Encryption of data to protect it from unauthorised parties is one thing (and sensible) but that is not the same as DRM, certainly not in the examples you (Edward) discuss. You speak of DRM in terms of application restriction not data. Why would a medical application require such a restriction (assuming it was not under a proprietary licence)?

Come to that can someone explain why ANY application would require DRM which interferes with the customer's use of their own data?

Most DRM in use today restricts what the user can do with data for which they do not hold the copyright. This seems like a good idea except that most of the uses today circumvent the fair usage part of existing copyright law and are used to simply exploit the end user. It also falls down when it comes to an end user using the data they have created for use on the hardware/software containing the DRM.

DRM in a medical enviroment would benefit nobody except the software vendors - but then perhaps that's the point.


Terry Hancock's picture

Probably the best example of "non-evil" DRM is a certification system.

Medical or safety devices make good examples, because they clearly show the importance of values which might trump your insistence on being able to modify the code.

It's easy to imagine a medical device, which, if programmed correctly, will save lives, but if programmed incorrectly, will kill or injure people.

But because this is an internal matter of programming, you can't expect the end user to be able to tell this on inspection.

What he can do is see if the device has a certification mark provided by a certification authority who has taken the time to do a due-diligence study of whether the programming of the device is safe. That mark is a kind of TPM, and it reflects our trust in a trained professional authority over our trust in the end user.

But if we insist that any end-user has the ability to reprogram the device without making it obvious that they have done so (i.e. by removing the certification mark) then we've defeated a significant safety precaution and a means of ensuring regulatory compliance that is intended to protect the public. So anti-TPM here is a bad thing.

Moreover, it's not clear whether simply "indicating" that the device is not compliant is sufficient. It may be necessary to render it incapable of operating so that it really can't be misused.

To see why this might be so, consider the fences they put around power substations. Anybody with half a clue would read the "High Voltage" sign and not even try to go near that equipment. Nevertheless, power companies are required to make an effort to physically block anyone who might get hurt from entering the premises (maybe they can't read, have extremely poor judgement, etc, but we are not excused from protecting them to from harm). In fact, if those measures are intentionally defeated by an idiot who tries very hard to electrocute himself, the power company will still get sued for liability in the case.

Likewise, merely flashing up a BIOS message "kernel not certified" may not be sufficient to excuse a medical equipment provider if a hacked device injures someone because of non-certified code being run on it.

Now you might argue that this is dumb, and the liability laws are what's at fault. And maybe you're right. But why does that kind of discussion even come into a discussion of software licenses? Because we're over-constraining the problem by restricting users' freedom. These constraints force them not to be able to meet their legal obligations, which is not a position I can easily term "free".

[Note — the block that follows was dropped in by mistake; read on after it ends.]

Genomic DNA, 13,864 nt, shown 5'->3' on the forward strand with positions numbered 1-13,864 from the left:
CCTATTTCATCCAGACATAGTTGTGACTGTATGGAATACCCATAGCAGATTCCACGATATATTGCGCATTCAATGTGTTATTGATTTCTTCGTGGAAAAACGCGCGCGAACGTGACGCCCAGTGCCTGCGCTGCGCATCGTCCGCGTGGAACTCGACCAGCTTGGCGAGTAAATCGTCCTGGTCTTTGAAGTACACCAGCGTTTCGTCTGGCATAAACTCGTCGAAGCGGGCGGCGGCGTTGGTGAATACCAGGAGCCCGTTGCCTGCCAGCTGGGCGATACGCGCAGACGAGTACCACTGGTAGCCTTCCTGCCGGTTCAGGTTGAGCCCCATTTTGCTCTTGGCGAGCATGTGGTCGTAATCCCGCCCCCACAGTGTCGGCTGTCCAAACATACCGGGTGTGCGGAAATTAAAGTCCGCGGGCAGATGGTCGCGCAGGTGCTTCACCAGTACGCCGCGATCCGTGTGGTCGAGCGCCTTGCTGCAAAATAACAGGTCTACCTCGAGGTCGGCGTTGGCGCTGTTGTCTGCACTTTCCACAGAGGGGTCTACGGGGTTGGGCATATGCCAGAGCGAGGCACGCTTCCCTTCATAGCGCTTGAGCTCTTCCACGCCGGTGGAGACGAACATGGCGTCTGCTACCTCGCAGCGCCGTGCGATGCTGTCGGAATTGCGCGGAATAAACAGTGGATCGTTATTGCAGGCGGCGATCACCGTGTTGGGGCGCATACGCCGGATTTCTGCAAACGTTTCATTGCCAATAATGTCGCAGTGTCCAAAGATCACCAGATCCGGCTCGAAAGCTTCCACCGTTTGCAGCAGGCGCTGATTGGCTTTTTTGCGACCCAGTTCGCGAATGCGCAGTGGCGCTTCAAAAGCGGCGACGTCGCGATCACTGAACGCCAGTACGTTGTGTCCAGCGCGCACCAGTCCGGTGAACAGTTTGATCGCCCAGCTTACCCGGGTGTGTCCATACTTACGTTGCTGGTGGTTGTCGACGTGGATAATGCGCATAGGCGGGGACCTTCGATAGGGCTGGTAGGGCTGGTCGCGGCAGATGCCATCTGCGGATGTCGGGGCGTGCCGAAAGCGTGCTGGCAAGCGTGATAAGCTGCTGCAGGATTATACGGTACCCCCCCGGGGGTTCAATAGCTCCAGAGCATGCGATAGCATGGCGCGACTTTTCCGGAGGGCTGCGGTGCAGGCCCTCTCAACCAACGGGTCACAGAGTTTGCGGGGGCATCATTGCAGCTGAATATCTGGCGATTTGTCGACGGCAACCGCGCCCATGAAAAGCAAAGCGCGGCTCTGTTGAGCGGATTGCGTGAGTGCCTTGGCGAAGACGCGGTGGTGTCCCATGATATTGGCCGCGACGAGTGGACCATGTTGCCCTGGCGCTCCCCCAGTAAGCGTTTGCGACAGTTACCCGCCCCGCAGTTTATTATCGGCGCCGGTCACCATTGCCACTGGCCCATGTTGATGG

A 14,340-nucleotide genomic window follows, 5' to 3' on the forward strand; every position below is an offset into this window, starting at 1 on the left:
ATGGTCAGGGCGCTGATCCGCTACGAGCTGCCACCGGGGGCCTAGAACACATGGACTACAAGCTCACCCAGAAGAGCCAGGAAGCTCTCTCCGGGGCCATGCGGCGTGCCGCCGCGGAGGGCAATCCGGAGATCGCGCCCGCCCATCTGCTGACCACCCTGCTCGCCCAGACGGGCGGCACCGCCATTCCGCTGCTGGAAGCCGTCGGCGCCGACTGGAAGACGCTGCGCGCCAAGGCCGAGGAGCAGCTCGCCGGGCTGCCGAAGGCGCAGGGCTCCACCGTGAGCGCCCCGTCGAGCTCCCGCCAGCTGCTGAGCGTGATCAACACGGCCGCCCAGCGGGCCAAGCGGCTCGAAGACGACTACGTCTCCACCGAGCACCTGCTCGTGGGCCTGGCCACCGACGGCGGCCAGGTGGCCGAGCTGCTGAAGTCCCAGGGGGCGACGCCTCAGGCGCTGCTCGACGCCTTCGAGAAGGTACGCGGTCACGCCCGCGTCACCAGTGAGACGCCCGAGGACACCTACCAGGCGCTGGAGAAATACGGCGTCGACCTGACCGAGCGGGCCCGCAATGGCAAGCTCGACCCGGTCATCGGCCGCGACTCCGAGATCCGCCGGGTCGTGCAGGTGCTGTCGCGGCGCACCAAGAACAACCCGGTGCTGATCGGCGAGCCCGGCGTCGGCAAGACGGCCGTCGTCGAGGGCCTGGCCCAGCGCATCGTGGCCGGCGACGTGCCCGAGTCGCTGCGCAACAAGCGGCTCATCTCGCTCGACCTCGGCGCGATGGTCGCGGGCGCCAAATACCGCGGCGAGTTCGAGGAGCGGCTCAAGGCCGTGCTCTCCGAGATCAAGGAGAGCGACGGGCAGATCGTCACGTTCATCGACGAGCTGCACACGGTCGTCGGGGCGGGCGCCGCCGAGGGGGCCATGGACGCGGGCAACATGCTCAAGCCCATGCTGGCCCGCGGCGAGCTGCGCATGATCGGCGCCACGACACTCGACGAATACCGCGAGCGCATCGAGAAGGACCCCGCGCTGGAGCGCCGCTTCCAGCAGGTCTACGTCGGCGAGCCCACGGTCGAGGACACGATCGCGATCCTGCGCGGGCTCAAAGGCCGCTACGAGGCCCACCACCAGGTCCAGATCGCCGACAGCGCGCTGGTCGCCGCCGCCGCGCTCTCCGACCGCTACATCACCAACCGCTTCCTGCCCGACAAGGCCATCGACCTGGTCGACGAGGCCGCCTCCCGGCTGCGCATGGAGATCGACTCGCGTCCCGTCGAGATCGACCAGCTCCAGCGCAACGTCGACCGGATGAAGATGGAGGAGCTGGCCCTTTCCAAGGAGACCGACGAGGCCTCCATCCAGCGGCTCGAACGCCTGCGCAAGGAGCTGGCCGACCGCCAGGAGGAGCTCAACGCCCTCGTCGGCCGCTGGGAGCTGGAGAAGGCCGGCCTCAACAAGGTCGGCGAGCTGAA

This would make us just as bad as Microsoft which sells medical offices on computers with "phone home" software that violates patient privacy laws. It tries to put the user in violation of the law in order to serve the needs of the producer.

I'm sure this is not the last word on the subject, but this is the kind of example that is usually cited to defend the idea of TPM measures being a "neutral technology" rather than "inherently evil".

Anonymous visitor's picture
Submitted by Anonymous visitor (not verified) on

DRM makes no more sense in medical technology than elsewhere.

There are any number of circumstances in which the owner of the equipment may wish to modify the software -- generally to fix problems, or refine functionality. Often this will be contracted to the original vendor -- but it might be the responsibility of of medical technician or specialist.

Creating a situation in which ONLY the vender can modify or repair the equipment is a recipe for high costs, vendor lock-in, forced "upgrades"/replacement of last-years model, and artificial obselesence (either at the vendors whim or because it's gone out of business) and arguments over whether there are problems needing to be adressed, and how serious those problems actually are. (Sound familiar? this happens -- and has happened -- in the med-tech field too.)

In practice (and i believe, also in law) any UNAUTHORIZED meddling with critical medical equipment is forbidden, and punished if it occurs. As far as that argument goes, any unqualified idiot can fiddle with a heart-defilibrator, the meds in a paper cup, or even someone's IV drip for that matter. The simple fact that the equipment contains some sort of processor capable of being DRM'd have nothing to do with the matter, and even less with whether the vendor should be allowed to retain ongoing, ultimate control of the equipment that it sells.

Bernard Swiss

Anonymous visitor's picture
Submitted by Anonymous visitor (not verified) on

Your example shows that it is technically possible to get around the "DRM" GPLv3 requirement. I agree to this - but will note that it describes a device being sold without software. If you buy this device, it is still good for nothing - you must then go and get the software, and install it. This complexity will decrease its attractiveness, in practice to a degree where few people will actually buy it.

I think that in this way GPLv3 achieves its anti-DRM puprose, even if it is theoretically circumventable.

Author information

Edward Macnaghten's picture


Edward Macnaghten has been a professional programmer, analyst and consultant for in excess of 20 years. His experiences include manufacturing commercially based software for a number of industries in a variety of different technical environments in Europe, Asia and the USA. He is currently running an IT consultancy specialising in free software solutions based in Cambridge UK. He also maintains his own web site.